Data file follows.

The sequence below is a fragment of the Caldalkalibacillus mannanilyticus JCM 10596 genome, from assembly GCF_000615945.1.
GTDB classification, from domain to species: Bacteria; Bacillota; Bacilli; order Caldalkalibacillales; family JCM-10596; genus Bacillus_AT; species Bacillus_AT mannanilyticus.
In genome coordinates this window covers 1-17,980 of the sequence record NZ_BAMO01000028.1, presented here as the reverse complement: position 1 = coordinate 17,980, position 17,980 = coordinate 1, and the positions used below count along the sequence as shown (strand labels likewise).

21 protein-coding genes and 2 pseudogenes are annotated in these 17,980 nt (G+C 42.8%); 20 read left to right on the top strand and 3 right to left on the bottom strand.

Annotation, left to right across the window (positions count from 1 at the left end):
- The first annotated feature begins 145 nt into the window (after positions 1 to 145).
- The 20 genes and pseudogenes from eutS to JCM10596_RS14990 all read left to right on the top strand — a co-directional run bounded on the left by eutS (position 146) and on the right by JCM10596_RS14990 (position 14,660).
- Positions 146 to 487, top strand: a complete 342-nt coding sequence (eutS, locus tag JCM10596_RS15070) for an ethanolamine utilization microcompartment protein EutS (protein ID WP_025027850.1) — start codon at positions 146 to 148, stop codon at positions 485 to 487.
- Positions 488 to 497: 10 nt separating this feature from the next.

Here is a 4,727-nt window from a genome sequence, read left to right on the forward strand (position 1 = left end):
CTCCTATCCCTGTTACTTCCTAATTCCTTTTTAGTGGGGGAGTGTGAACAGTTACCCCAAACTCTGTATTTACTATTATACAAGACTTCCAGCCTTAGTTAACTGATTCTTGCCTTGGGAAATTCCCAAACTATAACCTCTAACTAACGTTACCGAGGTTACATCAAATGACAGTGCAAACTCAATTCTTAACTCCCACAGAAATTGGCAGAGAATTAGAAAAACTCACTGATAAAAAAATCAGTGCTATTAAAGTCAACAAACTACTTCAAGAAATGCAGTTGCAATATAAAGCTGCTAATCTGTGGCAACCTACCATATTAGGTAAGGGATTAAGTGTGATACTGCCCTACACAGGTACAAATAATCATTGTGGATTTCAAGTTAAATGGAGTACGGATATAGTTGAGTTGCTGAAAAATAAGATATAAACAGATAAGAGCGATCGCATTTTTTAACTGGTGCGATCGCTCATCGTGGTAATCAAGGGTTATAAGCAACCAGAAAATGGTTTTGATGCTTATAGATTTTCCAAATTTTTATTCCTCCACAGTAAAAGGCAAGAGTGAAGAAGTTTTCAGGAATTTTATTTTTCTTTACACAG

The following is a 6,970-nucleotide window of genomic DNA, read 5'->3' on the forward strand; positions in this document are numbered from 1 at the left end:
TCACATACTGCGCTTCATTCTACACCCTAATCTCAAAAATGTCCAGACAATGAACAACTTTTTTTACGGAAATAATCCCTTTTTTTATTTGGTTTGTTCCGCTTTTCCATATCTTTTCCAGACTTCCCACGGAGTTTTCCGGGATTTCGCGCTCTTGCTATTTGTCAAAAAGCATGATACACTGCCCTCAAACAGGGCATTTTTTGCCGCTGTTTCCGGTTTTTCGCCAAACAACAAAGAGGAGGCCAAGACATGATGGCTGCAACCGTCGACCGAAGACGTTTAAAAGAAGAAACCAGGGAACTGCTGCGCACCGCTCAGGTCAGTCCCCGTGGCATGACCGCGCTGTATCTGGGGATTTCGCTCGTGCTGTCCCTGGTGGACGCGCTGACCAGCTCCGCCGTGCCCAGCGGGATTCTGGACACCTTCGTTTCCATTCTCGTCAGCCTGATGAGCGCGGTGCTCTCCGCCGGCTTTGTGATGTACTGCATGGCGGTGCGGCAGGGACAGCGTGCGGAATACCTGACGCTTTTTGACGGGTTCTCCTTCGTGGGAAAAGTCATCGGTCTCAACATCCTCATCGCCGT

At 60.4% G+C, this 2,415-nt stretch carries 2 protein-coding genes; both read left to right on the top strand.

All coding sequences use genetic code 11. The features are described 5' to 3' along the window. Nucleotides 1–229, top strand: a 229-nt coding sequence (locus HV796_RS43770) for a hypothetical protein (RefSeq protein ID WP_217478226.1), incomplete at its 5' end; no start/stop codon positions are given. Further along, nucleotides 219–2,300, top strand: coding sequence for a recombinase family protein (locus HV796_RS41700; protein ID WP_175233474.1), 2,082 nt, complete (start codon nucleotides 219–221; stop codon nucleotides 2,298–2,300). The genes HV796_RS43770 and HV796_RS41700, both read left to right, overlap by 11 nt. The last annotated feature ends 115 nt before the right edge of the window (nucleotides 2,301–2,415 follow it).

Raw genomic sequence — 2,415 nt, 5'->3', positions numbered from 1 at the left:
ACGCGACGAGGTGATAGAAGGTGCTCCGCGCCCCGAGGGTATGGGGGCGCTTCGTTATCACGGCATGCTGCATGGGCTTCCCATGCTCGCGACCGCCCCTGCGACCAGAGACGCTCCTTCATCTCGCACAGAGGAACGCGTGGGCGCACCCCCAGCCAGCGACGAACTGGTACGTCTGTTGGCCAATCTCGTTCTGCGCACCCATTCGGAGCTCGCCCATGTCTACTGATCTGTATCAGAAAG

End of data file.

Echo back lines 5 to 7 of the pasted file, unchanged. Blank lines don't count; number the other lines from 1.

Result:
Annotation, left to right across the window (positions count from 1 at the left end):
- The first annotated feature begins 145 nt into the window (after positions 1 to 145).
- The 20 genes and pseudogenes from eutS to JCM10596_RS14990 all read left to right on the top strand — a co-directional run bounded on the left by eutS (position 146) and on the right by JCM10596_RS14990 (position 14,660).